Body Snatching, Murder and the Anatomy Act of 1832

Burke and Hare

Body snatching is the removal of a corpse from its grave which usually required body snatchers to work in teams at night. The poor were often victims of body snatching because they did not have the means to protect the dead with guards, high cemetery walls, or metal crates over the burial sites. The stolen bodies were usually sold to medical schools for the study of anatomy. Body snatching paid a few months to several months' salary and was a huge problem during the 18th and 19th centuries due to medical reform. Medical students needed a fresh body to learn and there simply were not enough criminals dying to meet their demand for knowledge. Note that body snatching was not illegal, but the dissection of the stolen corpse was illegal and both actions were viewed as socially unacceptable due to religious and moral reasons.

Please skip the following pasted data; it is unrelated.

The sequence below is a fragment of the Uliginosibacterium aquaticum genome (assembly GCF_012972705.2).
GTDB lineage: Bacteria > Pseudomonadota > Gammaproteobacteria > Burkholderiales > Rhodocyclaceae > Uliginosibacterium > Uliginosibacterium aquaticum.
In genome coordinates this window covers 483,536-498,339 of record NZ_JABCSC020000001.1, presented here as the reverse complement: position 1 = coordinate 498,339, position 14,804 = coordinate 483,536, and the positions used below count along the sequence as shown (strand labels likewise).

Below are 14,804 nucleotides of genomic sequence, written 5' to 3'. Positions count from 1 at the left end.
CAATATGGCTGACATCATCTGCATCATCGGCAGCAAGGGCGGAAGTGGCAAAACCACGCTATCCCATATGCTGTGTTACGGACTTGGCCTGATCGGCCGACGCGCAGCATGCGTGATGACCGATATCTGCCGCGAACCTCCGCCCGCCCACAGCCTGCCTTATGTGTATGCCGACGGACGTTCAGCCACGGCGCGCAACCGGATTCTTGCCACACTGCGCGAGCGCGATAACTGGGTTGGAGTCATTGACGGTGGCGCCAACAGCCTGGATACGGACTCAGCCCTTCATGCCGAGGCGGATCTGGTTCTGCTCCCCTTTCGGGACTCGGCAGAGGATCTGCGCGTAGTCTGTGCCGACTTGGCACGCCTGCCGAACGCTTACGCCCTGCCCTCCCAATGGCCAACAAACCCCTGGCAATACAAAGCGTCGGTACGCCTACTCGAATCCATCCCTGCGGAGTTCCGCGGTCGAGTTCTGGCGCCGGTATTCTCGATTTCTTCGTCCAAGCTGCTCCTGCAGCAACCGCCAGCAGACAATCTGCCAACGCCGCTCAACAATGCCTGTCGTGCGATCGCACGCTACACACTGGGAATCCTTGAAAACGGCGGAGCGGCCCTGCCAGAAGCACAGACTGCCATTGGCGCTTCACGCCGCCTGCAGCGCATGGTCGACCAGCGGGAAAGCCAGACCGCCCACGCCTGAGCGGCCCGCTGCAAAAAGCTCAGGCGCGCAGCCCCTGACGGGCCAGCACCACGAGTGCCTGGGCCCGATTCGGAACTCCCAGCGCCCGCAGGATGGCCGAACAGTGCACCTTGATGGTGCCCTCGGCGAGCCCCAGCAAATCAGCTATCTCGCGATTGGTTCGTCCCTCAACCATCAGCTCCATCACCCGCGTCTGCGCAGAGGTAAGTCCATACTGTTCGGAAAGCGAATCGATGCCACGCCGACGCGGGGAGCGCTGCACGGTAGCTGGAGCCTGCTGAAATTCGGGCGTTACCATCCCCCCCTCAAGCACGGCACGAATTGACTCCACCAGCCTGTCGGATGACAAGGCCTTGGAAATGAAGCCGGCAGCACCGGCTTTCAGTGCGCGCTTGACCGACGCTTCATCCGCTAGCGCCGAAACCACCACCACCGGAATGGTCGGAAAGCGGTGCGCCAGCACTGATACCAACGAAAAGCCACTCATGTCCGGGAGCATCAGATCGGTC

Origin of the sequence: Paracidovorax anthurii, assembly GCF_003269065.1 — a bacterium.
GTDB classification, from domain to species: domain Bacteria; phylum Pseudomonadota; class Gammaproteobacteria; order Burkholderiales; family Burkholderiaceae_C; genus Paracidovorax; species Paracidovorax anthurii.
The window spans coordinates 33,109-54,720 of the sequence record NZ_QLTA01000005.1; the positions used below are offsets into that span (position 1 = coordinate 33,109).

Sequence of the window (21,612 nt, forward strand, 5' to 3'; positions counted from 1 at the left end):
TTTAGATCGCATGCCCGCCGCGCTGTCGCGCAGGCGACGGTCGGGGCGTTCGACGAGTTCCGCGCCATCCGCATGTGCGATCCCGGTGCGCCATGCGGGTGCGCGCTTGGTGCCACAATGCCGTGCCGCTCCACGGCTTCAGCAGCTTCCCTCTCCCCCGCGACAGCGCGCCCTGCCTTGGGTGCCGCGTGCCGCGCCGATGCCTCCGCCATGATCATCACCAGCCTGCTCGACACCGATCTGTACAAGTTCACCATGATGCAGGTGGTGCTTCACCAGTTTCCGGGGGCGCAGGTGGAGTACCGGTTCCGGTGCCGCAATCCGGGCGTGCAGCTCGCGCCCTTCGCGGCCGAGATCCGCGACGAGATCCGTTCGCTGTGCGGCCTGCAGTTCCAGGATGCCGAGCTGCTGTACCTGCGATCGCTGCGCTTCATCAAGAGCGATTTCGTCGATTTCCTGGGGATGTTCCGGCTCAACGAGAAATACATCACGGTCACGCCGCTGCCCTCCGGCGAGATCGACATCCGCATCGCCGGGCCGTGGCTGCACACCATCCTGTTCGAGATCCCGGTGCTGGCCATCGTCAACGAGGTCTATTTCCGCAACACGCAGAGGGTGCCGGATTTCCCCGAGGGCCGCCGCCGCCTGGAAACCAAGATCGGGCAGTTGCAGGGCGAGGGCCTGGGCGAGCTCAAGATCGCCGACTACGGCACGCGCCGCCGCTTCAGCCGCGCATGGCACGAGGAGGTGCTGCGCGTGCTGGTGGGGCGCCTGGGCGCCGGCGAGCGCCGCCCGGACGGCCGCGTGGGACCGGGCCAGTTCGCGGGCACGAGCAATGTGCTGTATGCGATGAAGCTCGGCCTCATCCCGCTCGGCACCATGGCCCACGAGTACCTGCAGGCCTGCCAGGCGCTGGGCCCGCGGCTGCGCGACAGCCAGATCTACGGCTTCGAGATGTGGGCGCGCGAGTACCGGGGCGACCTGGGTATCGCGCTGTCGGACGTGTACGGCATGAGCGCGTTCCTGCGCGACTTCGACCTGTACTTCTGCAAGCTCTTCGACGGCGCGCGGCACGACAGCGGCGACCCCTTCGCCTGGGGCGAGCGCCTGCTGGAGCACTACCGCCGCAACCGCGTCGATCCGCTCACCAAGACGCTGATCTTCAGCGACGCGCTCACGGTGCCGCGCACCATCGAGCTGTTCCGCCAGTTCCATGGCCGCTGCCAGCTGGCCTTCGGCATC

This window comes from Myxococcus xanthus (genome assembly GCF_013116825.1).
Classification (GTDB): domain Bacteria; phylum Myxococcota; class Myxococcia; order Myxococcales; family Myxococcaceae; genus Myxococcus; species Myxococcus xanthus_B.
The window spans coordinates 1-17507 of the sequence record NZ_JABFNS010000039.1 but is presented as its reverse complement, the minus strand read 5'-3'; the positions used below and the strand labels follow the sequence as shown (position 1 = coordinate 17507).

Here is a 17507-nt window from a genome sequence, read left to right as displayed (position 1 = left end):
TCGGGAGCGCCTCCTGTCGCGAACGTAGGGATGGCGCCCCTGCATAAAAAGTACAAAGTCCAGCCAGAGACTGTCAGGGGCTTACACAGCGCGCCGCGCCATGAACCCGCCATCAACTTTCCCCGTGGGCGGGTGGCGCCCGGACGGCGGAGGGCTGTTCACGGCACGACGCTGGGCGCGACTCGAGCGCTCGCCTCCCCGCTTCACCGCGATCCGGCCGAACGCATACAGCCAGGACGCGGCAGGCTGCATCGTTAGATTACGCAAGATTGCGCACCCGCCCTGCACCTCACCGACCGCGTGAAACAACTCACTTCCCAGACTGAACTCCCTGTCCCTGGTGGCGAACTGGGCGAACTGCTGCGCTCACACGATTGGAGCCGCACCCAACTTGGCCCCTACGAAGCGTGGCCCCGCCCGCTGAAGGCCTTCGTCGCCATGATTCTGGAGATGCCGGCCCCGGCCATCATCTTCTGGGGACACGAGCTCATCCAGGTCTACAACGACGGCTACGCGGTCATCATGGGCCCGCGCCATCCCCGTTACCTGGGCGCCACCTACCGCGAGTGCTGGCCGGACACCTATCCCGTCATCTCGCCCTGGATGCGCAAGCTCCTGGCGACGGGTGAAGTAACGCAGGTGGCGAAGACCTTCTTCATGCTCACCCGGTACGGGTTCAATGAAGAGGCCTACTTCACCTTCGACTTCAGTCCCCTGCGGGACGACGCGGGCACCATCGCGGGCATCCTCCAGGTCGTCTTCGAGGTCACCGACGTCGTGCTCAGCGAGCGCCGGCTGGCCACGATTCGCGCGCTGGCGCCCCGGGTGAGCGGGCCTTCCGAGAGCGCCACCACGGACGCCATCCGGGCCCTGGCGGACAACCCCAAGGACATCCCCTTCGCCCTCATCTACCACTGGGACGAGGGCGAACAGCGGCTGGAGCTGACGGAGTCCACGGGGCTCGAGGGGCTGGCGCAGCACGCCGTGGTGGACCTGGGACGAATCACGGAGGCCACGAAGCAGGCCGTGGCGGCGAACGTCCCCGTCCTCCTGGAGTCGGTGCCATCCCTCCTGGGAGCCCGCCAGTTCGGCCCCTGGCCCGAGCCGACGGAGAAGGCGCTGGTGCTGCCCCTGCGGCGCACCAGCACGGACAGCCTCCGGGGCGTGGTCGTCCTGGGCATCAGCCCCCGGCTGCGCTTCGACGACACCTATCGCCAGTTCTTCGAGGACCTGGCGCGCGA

Elio mentions Burke and Hare in Middlemarch when referring to Lydgate and his profession. Burke and Hare murdered at least 16 people (probably more) and sold the bodies to anatomists, Robert Knox. Burke's coconspirators made deals with the authorities and avoided punishment, but Burke was hanged and displayed before being donated to medical science. You can still see his skeleton and death mask at Surgeon's Hall in Edinburgh. 

The murders, body snatching, and public outcry lead to the Anatomy Act of 1832 which allowed for the legal donation of unclaimed bodies and personal donations of a body by the person or next of kin to medical science. This act required doctors and teachers of anatomy to obtain licenses to dissect donated cadavers, but it was not until the 1880s when embalming allowed bodies to be kept for months that ended body snatching.

Johnson, Ben. "Burke and Hare, Grave Robbers and Murderers." Historic UK,

Levinson, David. "Body Snatching." Encyclopedia Britannica, Encyclopaedia Britannica, Inc., 11 Jan. 2019,

"Anatomy Act 1832." Wikipedia, Wikimedia Foundation, 1 July 2020,

Associated Place(s)

Event date:

circa. 1828 to circa. 1832

Parent Chronology: